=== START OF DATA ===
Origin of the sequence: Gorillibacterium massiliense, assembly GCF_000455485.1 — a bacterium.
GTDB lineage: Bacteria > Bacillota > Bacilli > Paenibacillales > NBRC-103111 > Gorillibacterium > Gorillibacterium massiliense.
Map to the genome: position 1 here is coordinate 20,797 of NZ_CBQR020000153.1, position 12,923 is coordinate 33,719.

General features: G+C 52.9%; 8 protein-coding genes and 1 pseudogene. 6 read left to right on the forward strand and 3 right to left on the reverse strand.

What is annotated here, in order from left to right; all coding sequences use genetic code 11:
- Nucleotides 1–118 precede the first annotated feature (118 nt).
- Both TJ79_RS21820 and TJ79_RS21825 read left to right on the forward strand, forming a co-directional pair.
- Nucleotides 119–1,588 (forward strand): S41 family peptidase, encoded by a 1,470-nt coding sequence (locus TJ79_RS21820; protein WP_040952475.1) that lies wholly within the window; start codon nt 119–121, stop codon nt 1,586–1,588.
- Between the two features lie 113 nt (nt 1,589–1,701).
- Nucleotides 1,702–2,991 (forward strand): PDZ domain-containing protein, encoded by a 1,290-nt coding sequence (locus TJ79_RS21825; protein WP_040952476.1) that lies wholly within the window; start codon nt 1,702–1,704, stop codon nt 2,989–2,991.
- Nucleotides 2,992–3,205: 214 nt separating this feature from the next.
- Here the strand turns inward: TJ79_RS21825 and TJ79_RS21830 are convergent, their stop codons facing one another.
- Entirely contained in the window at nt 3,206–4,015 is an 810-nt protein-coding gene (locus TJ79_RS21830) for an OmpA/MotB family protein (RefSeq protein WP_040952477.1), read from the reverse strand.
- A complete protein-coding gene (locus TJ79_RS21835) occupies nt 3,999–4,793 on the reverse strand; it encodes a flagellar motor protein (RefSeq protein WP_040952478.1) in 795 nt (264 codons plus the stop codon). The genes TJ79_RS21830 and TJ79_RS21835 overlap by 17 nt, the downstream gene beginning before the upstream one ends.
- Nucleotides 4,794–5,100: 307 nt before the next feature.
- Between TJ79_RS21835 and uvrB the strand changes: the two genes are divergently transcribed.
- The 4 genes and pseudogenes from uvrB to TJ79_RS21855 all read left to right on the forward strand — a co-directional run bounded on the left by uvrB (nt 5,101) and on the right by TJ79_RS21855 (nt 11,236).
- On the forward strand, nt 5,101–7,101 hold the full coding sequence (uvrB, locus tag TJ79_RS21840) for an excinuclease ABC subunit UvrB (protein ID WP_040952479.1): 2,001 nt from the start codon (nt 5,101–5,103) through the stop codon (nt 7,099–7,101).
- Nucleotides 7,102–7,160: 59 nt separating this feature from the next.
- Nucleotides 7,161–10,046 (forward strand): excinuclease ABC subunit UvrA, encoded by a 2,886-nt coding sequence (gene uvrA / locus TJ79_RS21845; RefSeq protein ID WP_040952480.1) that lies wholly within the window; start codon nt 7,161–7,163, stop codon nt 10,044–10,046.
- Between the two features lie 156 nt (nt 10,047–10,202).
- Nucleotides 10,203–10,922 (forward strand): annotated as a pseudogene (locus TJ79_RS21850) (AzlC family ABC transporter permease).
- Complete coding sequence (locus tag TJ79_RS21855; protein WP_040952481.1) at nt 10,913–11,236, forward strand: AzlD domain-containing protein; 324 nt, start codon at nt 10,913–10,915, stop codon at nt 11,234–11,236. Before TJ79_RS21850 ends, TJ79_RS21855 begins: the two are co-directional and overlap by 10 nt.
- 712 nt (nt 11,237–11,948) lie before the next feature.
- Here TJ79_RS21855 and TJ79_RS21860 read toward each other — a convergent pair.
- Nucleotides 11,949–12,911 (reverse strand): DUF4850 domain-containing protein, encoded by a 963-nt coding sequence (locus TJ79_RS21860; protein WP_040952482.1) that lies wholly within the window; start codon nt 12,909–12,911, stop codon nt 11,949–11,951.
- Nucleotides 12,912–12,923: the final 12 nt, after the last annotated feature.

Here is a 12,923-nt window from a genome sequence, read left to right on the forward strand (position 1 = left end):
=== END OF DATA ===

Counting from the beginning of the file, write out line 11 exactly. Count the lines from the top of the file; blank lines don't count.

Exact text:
- Nucleotides 2,992–3,205: 214 nt separating this feature from the next.